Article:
Jewett v. Patt

Annotate this Case

591 P.2d 1151 (1979)

Roy JEWETT and Lorene Jewett, Appellants, v. Seymour H. PATT, a/k/a Sy Patt, and Stevie Patt, Respondents.

No. 9341.

Supreme Court of Nevada.

March 16, 1979.

Fray & Benson, Reno, for appellants.

David Dean, Reno, for respondents.


THOMPSON, Justice:

Roy and Lorene Jewett commenced this action for professional malpractice against attorney Seymour Patt. They joined his wife, Stevie, as a defendant alleging that Seymour's negligence occurred while he was acting on behalf of the community. The district court dismissed the action without prejudice as to Seymour, but with prejudice as to Stevie. We affirm.

1. On March 10, 1972, the Jewetts retained attorney Patt to recover damages sustained in an automobile accident on August 13, 1971. The adverse driver was Fred Marquardson. That action was not commenced until August 13, 1975. The record does not disclose whether the defendant or defendants therein named were served with process and filed responsive pleadings. *1152 Perhaps the two year statute of limitations bars that action if properly interposed as a defense. NRS 11.190(4)(e). However, limitations is not an automatic bar. For example, certain disabilities prevent the running of the statute. NRS 11.250. Consequently, we do not know whether limitations bars the Jewetts' action against Marquardson. Neither do we know whether the Jewetts have sustained damages by reason of attorney Patt's delay in bringing suit against Marquardson.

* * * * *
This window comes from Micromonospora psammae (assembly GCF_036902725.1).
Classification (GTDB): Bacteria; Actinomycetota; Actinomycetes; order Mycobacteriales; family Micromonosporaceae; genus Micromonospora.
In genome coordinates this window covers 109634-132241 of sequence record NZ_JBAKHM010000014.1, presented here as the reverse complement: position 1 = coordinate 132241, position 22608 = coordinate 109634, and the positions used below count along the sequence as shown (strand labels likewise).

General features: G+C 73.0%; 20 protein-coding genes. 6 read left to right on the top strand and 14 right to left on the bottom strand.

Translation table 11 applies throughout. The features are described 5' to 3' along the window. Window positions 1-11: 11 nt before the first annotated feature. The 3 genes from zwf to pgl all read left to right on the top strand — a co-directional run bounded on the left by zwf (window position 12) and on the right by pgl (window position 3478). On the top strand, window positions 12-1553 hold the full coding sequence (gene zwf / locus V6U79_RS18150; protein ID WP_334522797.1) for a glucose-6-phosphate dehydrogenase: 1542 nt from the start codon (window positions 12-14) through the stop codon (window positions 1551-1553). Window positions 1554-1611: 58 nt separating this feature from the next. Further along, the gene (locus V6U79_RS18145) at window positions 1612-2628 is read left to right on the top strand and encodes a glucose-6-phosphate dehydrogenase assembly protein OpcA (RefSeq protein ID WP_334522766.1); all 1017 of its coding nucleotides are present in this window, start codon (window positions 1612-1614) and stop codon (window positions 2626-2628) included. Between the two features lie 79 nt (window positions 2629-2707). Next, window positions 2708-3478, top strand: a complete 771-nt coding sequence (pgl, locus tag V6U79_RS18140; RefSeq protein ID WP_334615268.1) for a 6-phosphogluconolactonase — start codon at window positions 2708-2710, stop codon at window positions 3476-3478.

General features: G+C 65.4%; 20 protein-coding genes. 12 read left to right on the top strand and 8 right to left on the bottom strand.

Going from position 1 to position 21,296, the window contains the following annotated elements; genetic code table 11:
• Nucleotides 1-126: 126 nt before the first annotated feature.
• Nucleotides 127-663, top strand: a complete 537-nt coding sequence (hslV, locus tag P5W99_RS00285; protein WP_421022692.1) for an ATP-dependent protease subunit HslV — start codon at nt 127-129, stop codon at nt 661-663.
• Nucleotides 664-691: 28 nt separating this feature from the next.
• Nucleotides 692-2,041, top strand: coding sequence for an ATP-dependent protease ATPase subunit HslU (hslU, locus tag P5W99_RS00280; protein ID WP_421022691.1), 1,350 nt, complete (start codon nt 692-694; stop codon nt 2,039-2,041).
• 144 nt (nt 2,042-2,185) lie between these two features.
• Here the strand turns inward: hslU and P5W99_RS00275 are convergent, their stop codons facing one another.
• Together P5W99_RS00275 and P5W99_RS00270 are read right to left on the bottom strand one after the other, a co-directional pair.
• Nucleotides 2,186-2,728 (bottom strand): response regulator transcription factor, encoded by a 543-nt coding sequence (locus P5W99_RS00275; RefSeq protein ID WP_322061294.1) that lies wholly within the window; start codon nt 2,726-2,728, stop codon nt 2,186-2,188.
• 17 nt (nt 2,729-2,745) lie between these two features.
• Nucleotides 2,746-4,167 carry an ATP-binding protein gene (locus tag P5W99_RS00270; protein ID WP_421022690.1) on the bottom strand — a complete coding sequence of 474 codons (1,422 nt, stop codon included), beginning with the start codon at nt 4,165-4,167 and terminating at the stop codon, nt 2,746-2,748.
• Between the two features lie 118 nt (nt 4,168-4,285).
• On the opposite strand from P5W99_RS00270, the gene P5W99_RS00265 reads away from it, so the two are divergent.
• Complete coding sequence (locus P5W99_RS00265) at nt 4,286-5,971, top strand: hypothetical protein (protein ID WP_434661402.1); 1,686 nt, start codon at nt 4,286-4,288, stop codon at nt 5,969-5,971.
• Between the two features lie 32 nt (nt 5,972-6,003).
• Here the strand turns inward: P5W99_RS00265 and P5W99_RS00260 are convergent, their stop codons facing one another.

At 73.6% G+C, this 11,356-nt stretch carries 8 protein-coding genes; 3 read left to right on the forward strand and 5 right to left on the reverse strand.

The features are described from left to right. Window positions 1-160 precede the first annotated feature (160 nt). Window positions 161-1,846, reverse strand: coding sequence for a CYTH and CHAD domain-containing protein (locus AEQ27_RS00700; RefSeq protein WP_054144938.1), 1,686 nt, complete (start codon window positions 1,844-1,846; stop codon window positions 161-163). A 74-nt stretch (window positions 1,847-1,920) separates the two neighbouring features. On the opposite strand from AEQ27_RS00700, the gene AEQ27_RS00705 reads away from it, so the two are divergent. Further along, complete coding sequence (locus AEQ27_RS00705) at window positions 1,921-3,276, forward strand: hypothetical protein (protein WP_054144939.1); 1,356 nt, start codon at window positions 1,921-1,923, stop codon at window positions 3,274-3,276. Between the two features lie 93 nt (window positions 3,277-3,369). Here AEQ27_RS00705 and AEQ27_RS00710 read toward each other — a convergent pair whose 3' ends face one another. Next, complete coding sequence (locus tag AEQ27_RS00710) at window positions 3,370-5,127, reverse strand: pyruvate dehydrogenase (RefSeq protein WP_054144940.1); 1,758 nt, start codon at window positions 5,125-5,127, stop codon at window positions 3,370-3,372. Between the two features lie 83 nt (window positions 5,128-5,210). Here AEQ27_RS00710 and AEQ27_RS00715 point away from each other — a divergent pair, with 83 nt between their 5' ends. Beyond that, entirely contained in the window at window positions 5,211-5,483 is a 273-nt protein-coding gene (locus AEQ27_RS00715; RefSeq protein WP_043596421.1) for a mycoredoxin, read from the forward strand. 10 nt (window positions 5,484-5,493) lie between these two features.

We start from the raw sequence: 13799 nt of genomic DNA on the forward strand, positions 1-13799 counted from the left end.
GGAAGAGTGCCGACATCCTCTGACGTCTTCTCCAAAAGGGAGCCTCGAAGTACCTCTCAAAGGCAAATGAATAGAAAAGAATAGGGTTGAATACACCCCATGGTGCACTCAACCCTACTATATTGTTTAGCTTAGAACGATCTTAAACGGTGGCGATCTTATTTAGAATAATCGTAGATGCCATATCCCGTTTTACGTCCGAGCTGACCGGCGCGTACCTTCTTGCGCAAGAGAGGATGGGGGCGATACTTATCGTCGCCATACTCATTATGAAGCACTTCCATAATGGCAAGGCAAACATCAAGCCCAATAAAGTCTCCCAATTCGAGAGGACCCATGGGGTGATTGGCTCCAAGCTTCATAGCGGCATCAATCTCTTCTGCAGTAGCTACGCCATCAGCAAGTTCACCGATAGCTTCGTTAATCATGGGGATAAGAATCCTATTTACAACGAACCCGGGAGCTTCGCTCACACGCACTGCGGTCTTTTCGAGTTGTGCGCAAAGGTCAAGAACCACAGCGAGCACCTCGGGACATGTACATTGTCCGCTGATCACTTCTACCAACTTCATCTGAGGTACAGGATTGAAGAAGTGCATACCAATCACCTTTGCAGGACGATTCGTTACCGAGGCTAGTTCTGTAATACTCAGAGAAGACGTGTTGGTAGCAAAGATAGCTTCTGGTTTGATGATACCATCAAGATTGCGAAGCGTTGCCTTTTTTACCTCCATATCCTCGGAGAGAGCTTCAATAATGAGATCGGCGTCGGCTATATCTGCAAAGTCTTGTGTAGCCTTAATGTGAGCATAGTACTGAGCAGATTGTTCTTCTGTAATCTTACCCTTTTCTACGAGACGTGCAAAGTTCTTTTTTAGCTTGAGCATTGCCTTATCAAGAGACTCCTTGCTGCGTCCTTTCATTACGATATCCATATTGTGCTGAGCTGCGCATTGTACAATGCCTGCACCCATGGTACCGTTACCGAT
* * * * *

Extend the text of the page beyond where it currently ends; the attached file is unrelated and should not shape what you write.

An action for professional malpractice does not accrue until the plaintiffs know, or should know, all facts material to the elements of the cause of action and damage has been sustained. Sorenson v. Pavlikowski, 94 Nev. 440, 581 P.2d 851 (1978); Neel v. Magana, Olney, Levy, Cathcart & Gelfand, 6 Cal. 3d 176, 98 Cal. Rptr. 837, 491 P.2d 421 (1971); Budd v. Nixen, 6 Cal. 3d 195, 98 Cal. Rptr. 849, 491 P.2d 433 (Cal. 1971). The district court did not err in dismissing this action without prejudice against attorney Patt on the ground that it was premature.

2. The district court ruled that Stevie Patt could not be liable for the professional malpractice, if any, of her husband Seymour. The claimed predicate for her liability was simply the fact of her marriage to Seymour. This is not enough. Whether community property is subject to a judgment against Seymour, if one is obtained, is another matter. Randono v. Turk, 86 Nev. 123, 466 P.2d 218 (1970). The district court did not err in dismissing the action against Stevie with prejudice.